Six Estuaries Across the Country First to Be Climate Ready
WASHINGTON, DC, June 19, 2008 (ENS) – Charlotte Harbor on Florida’s Gulf Coast has been selected as one of the first six estuaries to be case studies for local action to protect sensitive coastal ecosystems and economies from the effects of climate change.
The estuaries were chosen by the U.S. Environmental Protection Agency as the first step in the agency’s new Climate Ready Estuaries effort to build local ability to adapt to climate change.
Estuaries – where rivers meet the sea – are likely to experience some of the most severe effects of climate change.
“EPA’s Climate Ready Estuaries work will help coastal communities understand and adapt to climate change,” said EPA Assistant Administrator for Water Benjamin Grumbles. “Our aim is to build capacity for local decision makers and resource managers to help take pro-active, practical steps for bays at risk.”
Within the United States, the Southeast is considered to be the area most susceptible to climate change, while the Charlotte Harbor Estuary is particularly susceptible to potential sea level rise associated with climate change.
Josephine Custa sweeps in front of her
Charlotte Harbor business in
the wake of Hurricane Charley.
August 29, 2004. (Photo by
George Armstrong courtesy FEMA)
Charlotte Harbor’s vulnerability to severe seasonal storms was demonstrated on August 13, 2004, when Hurricane Charley first made mainland landfall at the mouth of the harbor.
The national effort includes two levels of support – a toolkit of information and technical assistance available to all National Estuary Programs, NEPs, and other coastal managers, and targeted financial support to several NEP pilots.
The funds will be used to develop and demonstrate ways to identify vulnerabilities, develop adaptation strategies, and implement those strategies.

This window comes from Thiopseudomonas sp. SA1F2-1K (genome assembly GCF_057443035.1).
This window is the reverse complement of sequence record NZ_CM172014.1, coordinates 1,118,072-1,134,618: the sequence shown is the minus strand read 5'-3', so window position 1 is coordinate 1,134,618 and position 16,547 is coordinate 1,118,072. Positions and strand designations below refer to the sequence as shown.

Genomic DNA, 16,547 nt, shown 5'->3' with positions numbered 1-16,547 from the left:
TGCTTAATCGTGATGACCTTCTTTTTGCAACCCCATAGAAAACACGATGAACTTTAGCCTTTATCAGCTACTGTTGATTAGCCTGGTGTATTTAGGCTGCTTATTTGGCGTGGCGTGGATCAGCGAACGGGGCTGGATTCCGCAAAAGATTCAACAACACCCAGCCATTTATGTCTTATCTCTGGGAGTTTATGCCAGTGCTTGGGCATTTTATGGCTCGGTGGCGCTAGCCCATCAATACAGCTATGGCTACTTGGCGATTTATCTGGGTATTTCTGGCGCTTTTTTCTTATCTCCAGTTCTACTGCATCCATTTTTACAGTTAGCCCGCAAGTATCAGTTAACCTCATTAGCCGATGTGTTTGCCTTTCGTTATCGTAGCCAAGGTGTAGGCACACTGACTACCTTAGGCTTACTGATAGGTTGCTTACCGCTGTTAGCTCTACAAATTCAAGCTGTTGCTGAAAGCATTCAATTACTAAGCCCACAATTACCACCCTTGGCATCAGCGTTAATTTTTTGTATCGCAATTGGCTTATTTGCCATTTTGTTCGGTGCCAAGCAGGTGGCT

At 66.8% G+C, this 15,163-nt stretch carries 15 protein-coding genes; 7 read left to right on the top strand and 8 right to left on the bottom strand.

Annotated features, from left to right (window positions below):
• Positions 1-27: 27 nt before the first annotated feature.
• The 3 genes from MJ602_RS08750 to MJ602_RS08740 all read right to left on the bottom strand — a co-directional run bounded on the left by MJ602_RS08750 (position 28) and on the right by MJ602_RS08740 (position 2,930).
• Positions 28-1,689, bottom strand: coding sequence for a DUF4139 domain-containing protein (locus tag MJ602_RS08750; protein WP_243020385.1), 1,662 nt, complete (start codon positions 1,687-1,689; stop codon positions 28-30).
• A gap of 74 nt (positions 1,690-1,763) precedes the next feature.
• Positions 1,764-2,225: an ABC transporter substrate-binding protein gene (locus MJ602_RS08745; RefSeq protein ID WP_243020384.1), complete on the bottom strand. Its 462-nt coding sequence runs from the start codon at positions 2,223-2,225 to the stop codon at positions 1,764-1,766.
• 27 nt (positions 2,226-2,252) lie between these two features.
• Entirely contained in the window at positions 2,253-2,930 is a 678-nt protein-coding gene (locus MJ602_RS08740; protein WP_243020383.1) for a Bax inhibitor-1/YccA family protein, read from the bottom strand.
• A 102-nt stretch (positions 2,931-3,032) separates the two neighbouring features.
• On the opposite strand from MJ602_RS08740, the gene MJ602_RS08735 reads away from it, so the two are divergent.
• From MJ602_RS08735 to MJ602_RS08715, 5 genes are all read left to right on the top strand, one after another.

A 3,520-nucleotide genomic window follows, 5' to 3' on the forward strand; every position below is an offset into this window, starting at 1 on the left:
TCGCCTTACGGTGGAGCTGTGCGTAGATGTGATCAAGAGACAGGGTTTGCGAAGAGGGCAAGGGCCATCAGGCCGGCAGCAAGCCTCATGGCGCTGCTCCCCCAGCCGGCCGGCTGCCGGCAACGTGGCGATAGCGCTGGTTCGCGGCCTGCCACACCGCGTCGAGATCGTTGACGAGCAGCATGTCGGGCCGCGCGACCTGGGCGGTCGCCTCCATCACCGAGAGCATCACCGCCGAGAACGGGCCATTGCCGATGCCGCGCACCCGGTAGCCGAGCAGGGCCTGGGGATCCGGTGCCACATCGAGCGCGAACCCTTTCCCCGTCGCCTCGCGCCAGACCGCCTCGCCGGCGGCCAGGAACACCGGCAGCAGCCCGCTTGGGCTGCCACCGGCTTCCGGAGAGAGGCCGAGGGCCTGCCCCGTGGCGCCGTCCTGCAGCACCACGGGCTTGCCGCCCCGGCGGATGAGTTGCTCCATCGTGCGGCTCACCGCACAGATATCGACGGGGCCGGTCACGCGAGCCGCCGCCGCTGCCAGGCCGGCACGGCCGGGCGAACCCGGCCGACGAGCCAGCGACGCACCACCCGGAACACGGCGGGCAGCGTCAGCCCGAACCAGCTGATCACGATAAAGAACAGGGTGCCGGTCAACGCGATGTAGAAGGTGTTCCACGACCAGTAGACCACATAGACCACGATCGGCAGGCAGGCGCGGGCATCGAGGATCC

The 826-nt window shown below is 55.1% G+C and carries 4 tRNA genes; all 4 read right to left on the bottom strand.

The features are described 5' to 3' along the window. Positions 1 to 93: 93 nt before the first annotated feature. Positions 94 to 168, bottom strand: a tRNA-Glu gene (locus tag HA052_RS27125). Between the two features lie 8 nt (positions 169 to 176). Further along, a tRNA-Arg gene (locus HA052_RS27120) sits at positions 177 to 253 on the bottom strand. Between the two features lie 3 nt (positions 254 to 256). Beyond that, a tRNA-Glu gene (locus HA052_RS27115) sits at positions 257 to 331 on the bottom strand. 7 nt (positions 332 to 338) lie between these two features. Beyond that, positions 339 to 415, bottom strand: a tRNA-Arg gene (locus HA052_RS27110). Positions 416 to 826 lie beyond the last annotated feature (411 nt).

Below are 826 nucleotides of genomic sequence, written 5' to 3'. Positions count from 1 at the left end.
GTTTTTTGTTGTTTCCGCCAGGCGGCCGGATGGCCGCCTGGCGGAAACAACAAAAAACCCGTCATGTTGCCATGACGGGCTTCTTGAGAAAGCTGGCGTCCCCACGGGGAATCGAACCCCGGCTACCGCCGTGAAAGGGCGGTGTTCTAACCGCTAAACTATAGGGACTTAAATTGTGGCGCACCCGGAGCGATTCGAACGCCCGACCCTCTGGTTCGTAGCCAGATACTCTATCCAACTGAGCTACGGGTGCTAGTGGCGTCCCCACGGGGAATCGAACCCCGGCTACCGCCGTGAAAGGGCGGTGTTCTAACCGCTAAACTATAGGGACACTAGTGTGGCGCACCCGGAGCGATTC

Upon completion of these adaptation strategies, the EPA will recognize individual National Estuary Programsand other coastal communities as “climate ready,” encouraging the coastal leaders to implement climate adaptation and gain local and national, public and private partners to support their prescribed actions.
The other five pilots include New Hampshire Estuaries Project, Massachusetts Bays Estuary Program, Partnership for Delaware Bay, the Albemarle-Pamlico Sound National Estuary, and the San Francisco Estuary Project.
Each estuary program will receive technical assistance to assess and reduce its vulnerability to climate change.
The Charlotte Harbor Aquatic Preserves provide many types of recreational and commercial uses for permanent and part-time residents and visiting tourists. The area’s economy depends upon its nearness to the ocean, offering recreational and commercial boating and fishing, single and multi-family structures, swimming, commercial uses such as docks and boat slips associated with restaurants, marinas and resorts, and miscellaneous utility uses.
The two southern preserves in particular lie adjacent to many beautiful and highly utilized parks and beaches including Cayo Costa State Park and the J.N. “Ding” Darling Wildlife Refuge on Sanibel Island, famous worldwide for the number and beauty of the seashells that wash up on its beaches.
The pilot estuary project in Florida will engage residents from Sanibel Island to prepare to adapt to climate change and mitigate adverse impacts.
The programs will apply analyses and tools to help them make decisions to protect their communities and build knowledge to help other communities adapt to a changing climate.
Communities with plans approved by their local stakeholders will be designated as Climate Ready Estuaries by the EPA.
Lessons learned from the pilots will be used to provide information and leadership to other coastal communities. Under the Climate Ready Estuaries framework, EPA will use the 28 National Estuary Programs, Internet resources and other means identified through the initial pilots to support local efforts in all of the nation’s coastal communities to effectively plan and adapt to climate change.
The Climate Ready Estuaries program is one of more than 40 specific actions to respond to the water-related impacts of climate change that are described in a draft strategy developed by the National Water Program to help water resource managers adapt their programs to a changing climate.